Dog Friendly Vegetables

1. Carrots

Carrots are an awesome treat for dogs. In fact, many people supplement carrots for dog treats.

We highly recommend carrots, and your dog can definitely eat them.

Carrots contain high amounts of fiber, beta carotene, and the vitamins A, C, D, E, K, B1, and B6.

Consuming carrots can help eyesight, boost the immune system, lead to a healthy coat, and even help strengthen your dog’s teeth.

Many people supplement carrots for dog treats. As always, human foods should be given to dogs in moderation.

2. Broccoli

Dogs can eat broccoli, but the stems are better for them than is the head (because of the toxins in the head of the veggie).

Broccoli contains lots of fiber and vitamin C.

The head of broccoli has a toxic compound that can irritate your dogs stomach, so it’s recommended that you feed them the stems and rarely feed them broccoli heads. Only give your dog a small amount.

Broccoli might also give your dog some gas and diarrhea.

3. Celery

Dogs can eat celery, but it should be prepared beforehand, like so:

Remove all strings and cut into smaller pieces.

Celery has lots of antioxidants, fiber, calcium, amino acids, iron, potassium, Vitamin A, vitamin B, and Vitamin C.

Celery can help dogs with arthritis and might even help prevent cancer. Celery might also help temporarily reduce bad breath and lower blood pressure.

Remove the celery ‘strings’ as they might cause some issues on their way out. Also, chop it up to reduce the risk of intestinal blockages.

4. Cooked Potatoes

You can feed your dog cooked potatoes with no seasonings, but avoid feeding them raw potatoes (see toxic section above).

Potatoes are not toxic to dogs when they are plain and cooked.

However, raw potatoes may have high levels of solanine, which can cause gastrointestinal and neurological problems if eaten.

Never feed your dog a green potato and always cut the eyes out, as these things indicate high levels of solanine.

5. Sweet Potatoes

Dogs can eat sweet potatoes, but only as an occasional treat.

Sweet potatoes contain high levels or beta carotene, fiber, Vitamin C, Vitamin B6, antioxidants, and minerals. These nutrients help digestion and even aid in the prevention of cancer.

Too many sweet potatoes may lead to obesity, as yams contain lots of carbohydrates and natural sugars.

6. Yams

Dogs can eat yams, but limit consumption.

Yams contain high levels or beta carotene, fiber, Vitamin C, Vitamin B6, antioxidants, and minerals. These nutrients help digestion and even aid in the prevention of cancer.

Too many yams may lead to obesity, as yams contain lots of carbohydrates and natural sugars.

7. Cucumbers

Cucumbers are great for your dog and we recommend them as a substitute for dog treats.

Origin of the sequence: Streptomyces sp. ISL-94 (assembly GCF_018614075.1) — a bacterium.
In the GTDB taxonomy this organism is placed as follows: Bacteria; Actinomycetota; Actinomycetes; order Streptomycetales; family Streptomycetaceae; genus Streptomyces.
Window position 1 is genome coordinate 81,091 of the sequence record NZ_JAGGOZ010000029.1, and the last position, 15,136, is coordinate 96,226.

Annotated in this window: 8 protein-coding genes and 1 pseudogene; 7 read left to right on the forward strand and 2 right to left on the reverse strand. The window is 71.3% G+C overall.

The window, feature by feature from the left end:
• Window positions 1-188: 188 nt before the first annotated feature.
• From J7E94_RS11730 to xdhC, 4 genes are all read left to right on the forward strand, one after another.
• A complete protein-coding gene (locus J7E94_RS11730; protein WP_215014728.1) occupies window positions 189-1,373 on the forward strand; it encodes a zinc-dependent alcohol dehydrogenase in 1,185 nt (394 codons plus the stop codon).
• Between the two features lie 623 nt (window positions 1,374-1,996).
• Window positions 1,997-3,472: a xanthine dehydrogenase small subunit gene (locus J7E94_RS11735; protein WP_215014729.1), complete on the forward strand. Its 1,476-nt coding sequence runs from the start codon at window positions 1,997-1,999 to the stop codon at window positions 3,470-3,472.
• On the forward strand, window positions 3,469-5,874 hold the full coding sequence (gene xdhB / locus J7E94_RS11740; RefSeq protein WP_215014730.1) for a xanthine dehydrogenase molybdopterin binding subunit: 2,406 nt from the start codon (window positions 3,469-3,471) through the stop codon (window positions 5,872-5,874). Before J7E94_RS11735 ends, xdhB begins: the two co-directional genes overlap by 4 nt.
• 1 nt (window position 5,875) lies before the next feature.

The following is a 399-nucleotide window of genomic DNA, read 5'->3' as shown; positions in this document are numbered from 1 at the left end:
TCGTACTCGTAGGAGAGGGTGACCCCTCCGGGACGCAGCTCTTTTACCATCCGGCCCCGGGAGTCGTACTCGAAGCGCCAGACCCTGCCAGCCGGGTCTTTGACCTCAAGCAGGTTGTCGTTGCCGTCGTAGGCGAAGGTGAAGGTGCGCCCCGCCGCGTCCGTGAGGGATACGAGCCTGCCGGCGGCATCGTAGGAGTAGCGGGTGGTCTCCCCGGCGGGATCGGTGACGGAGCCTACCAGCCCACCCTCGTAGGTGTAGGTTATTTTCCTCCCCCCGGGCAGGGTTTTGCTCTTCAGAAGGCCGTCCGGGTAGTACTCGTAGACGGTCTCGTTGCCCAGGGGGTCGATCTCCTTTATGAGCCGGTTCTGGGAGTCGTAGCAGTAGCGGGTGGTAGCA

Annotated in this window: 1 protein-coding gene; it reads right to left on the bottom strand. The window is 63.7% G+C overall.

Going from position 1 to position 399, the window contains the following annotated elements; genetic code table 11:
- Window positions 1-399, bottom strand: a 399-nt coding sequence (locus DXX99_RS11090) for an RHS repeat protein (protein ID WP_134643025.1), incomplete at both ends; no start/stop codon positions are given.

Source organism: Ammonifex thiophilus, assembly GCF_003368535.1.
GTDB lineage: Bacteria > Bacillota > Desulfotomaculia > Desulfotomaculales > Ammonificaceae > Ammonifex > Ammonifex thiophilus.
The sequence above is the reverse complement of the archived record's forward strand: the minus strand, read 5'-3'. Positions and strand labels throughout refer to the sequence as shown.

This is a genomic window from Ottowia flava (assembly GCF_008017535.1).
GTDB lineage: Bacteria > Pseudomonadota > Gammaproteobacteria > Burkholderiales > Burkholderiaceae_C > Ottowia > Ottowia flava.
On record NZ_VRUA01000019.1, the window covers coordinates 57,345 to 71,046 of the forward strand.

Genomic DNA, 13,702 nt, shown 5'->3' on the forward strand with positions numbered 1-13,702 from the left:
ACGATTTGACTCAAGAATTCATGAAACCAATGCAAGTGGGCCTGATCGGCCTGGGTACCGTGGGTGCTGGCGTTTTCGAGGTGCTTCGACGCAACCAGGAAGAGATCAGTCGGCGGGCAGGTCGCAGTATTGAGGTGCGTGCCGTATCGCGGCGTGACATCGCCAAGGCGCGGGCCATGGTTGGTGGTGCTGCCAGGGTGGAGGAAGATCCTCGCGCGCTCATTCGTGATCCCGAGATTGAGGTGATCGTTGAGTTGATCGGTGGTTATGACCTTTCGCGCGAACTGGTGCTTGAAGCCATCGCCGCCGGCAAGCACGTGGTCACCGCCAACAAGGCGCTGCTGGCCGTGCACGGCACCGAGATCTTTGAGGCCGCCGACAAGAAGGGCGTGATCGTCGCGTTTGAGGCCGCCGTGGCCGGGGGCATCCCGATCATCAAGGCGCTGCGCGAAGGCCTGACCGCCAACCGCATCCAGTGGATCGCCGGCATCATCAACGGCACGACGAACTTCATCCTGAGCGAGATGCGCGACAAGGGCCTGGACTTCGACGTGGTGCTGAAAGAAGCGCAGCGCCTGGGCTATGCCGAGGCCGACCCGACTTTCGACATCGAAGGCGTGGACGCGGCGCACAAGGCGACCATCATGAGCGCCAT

Cucumbers are an excellent source of phytochemicals, antioxidants, and essential vitamins. Eating a cucumber might help temporarily cure a dog’s bad breath, as the phytochemicals actively kill bacteria that cause smelliness.

Cucumbers also have a compound called sterols that help lower cholesterol and regulate blood pressure. There are no toxic compounds in cucumber and are definitely safe for your dog to eat.

8. Asparagus

You can give your dog asparagus in moderation.

Asparagus contains fiber, zinc, iron, and essential vitamins. It has anti-inflammatory properties and can aid in cancer prevention.

Dogs can eat asparagus but their poo may turn green and their urine might become a bit foul smelling. That’s normal; just feed your dog asparagus in moderation.

9. Spinach

Dogs can eat spinach but too much might cause gastric upset.

Spinach has Vitamin A, Vitamin C, Vitamin B, Vitamin K, beta carotene, and fiber. These can help your dog’s digestions and promote healthy bones and tissues.

Spinach also has a lot of folate and iron and can be used to help treat anemia. Spinach is also good for your dog’s eyes. Spinach does have some oxalin which has the potential to block the absorption of calcium, but it’s a negligible amount.

10. Green Beans

Dogs can eat green beans, but they should be cooked.

Cooked beans can be an excellent source of protein and fiber. However, beans should not replace the meat-based protein in your dog’s diet.

Certain beans can provide an extra boost to your dog’s immune system as well. Avoid feeding your dog canned beans because they contain lots of preservatives. Dogs cannot handle preservatives like we can.

11. Lettuce

Dogs can eat lettuce, but they won’t get much nutritional value from it.

Lettuce doesn’t contain much in the way of nutrients. Lettuce is actually mostly water with a little fiber.

A little lettuce might help with constipation, but you’re better off feeding them another veggie with more nutritional value (like cucumbers).

12. Zucchini

Dogs can eat zucchini, and we highly recommend it as a treat.

Zucchini is low in calories and is rich in Vitamin C, Vitamin A, some B vitamins, potassium, magnesium, and fiber. It can be anti-inflammatory and might aid in the prevention of cancer.

Its abundance of vitamins helps maintain healthy skin and a healthy coat. It’s also good for overall eye health.

13. Kale

Dogs can eat kale, but only in moderation.

Kale contains Vitamin A, Vitamin C, and Vitamin K. It also has lots of minerals like copper, potassium, and iron. The antioxidants in kale help prevent certain forms of cancer.

Kale also contains lutein which helps maintain eye health.  Kale also contains oxalates that may cause vomiting and might prevent your dog from properly absorbing calcium, but small amounts won’t affect them.

14. Beets

Dogs can eat beets, in fact we might recommend it, but make sure they are fresh and not canned.

Beets contain lots of healthy antioxidants as well as fiber, folate, iron, potassium, and magnesium. Beets can aid in healthy tissue growth and can help maintain a healthy heart.